IBM rolls out improved WebSphere Commerce server
- 28 March, 2002 08:00
IBM Corp. on Wednesday rolled out a beefed-up version of its WebSphere Commerce package that more tightly integrates e-commerce with inventory and order management systems and other features that contribute to streamlining business processes and reducing operating costs.
The real-time inventory feature of Version 5.4 of the product makes it possible for both b-to-b (business-to-business) and b-to-c (business-to-consumer) sites to display in stock items in more visual ways.
This lets users know what online products are available, as well as side-stepping the often frustrating problem of finding out an item is not in stock only after going through the sometimes involved process of filling out online forms.
"Tying the order management features into real-time inventory capabilities lets customers see whether an item is in stock before they order, but it also lets the vendors do 'availability of promise,' which lets them sell items not yet in inventory but that they expect to be shortly," said Brian Adler, IBM's business to business segment manager for WebSphere Commerce in Cambridge, Mass.
The more advanced order management system helps streamline a number of business processes through features such as automated order status, which allows customers to track expected ship dates and automatically process backorders.
Another new capability is in the area of contract-based commerce, which gives buyers and their partners a personalized view into a b-to-b site through a personalized user interface, according to Adler. The interface can be changed on a customer by customer or contract by contract basis.
"There is not standard price or item in the b-to-b world because everything is negotiated, so it is imperative in a b-to-b system to support that. Through the personalized interface you can control the pricing a buyer sees, the items you want them to see or buy in a catalog, and what all the shipping, credit, and payment terms are as relates to their contract with the vendor," Adler said.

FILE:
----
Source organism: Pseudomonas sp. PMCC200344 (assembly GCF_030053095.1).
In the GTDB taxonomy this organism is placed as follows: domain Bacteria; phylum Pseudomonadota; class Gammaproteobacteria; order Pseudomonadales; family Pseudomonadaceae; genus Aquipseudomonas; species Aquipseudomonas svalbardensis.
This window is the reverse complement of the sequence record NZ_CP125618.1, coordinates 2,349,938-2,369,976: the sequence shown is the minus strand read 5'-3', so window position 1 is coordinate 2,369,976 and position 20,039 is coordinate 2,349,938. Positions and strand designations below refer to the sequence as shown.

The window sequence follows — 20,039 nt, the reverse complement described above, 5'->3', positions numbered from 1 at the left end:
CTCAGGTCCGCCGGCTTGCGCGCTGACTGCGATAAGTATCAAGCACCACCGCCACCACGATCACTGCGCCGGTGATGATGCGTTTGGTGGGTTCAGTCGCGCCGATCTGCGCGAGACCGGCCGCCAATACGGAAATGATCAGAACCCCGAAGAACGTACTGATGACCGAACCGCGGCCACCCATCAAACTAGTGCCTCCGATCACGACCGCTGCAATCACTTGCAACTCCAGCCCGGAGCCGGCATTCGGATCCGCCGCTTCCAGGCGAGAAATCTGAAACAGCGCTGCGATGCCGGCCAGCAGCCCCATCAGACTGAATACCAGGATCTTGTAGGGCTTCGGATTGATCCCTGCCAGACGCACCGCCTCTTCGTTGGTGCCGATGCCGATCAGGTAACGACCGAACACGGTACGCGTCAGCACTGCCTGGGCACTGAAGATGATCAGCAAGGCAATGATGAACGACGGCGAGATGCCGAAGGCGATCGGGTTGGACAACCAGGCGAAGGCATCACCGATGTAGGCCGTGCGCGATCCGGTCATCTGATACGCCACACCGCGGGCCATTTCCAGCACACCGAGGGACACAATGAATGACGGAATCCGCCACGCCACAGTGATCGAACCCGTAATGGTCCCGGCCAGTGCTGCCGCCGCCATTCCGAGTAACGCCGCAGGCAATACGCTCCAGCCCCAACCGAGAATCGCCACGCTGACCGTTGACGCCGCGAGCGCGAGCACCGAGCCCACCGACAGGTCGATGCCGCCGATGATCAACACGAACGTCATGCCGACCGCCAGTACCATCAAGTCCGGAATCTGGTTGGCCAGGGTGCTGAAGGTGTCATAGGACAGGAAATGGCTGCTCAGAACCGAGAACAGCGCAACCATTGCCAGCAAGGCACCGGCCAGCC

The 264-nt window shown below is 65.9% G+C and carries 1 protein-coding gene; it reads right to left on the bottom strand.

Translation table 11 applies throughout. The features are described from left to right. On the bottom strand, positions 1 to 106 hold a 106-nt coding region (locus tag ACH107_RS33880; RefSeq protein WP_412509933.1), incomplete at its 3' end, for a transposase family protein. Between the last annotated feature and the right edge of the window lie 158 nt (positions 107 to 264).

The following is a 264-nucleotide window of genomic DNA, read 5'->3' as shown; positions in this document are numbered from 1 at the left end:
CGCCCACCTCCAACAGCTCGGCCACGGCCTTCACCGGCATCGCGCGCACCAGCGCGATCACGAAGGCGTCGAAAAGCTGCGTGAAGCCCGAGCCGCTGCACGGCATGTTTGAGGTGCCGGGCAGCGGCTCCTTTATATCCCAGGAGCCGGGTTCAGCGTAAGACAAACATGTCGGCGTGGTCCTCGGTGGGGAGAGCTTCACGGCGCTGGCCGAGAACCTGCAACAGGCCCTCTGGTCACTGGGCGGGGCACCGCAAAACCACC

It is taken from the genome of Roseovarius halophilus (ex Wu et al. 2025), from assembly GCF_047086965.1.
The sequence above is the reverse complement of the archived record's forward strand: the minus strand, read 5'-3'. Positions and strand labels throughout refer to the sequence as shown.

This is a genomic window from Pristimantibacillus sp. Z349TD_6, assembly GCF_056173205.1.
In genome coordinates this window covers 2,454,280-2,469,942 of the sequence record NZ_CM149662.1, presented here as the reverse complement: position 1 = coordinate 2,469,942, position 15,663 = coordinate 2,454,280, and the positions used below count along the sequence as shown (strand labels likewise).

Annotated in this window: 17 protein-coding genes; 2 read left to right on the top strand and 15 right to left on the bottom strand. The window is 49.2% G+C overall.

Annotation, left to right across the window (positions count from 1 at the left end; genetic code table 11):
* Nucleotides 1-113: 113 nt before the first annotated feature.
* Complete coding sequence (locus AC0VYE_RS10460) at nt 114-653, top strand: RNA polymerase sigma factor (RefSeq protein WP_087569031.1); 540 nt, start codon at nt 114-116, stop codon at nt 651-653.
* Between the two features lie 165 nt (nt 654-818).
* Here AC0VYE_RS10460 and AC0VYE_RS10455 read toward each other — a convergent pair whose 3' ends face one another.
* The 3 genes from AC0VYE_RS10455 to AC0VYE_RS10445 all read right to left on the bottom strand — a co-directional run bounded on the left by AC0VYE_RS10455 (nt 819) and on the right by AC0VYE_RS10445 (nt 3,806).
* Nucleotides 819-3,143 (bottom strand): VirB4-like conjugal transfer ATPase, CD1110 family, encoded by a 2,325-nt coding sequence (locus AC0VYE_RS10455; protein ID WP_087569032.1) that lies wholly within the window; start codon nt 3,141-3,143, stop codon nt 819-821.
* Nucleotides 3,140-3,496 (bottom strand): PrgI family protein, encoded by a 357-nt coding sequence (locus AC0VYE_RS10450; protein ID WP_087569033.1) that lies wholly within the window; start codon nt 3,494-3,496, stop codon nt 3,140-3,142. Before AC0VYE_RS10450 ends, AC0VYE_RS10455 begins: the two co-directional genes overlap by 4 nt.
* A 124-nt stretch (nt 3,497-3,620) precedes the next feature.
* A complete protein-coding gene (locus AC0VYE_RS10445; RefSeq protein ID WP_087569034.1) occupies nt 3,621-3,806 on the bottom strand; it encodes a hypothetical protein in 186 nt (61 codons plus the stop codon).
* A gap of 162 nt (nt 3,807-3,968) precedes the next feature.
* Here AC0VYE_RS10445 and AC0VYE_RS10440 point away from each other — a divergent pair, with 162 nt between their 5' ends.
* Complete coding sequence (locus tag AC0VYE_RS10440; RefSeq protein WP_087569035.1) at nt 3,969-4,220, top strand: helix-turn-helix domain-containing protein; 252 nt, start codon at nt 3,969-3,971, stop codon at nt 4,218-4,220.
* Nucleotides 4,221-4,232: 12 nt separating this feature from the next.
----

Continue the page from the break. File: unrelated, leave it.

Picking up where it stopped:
A third new feature is collaborative workspaces for b-to-b e-commerce designed to let parties exchange information more quickly by creating a "virtual teaming environment" where documents can be shared and edited.
"This allows teams of people to come together online to collaborate and share documents involving processes that until now were handled by fax or over the phone such as negotiating contracts or creating or responding to RFPs," Adler said.
Buyers and sellers can also administer and invite third parties into a collaborative workspace where they too can share documents or engage in threaded conversations, Adler said.
IBM has also improved the XML capabilities in WebSphere Commerce 5.4 by adding connectivity support for XML over HTTP, new XML message sets to support order management and logistics, and punchout enablement, which offers the ability to receive and respond using Ariba Inc.'s XML message format.
In a related announcement on Wednesday, IBM also announced that it has signed agreements with Staples Inc. and Panasonic to use Version 5.4.
Staples officials said they will use the new product to drive StaplesLink.com, its present e-business product, which they expect to be responsible for generating 70 percent of the Staples Contract Division's sales to corporate customers in 2002.
Panasonic officials said they will use the software to fuel both their b-to-b and b-to-c Web sites. They said they expect a second straight 50 percent increase in volume to the company's b-to-b site over the course of this year.
The WebSphere Commerce Professional Edition 5.4, intended for b-to-c sites, is available on Friday and costs US$80,000 per processor. The Business Edition of Version 5.4 includes account and contract management features as well as advanced security control. The latter is also available this Friday and costs $125,000 per processor.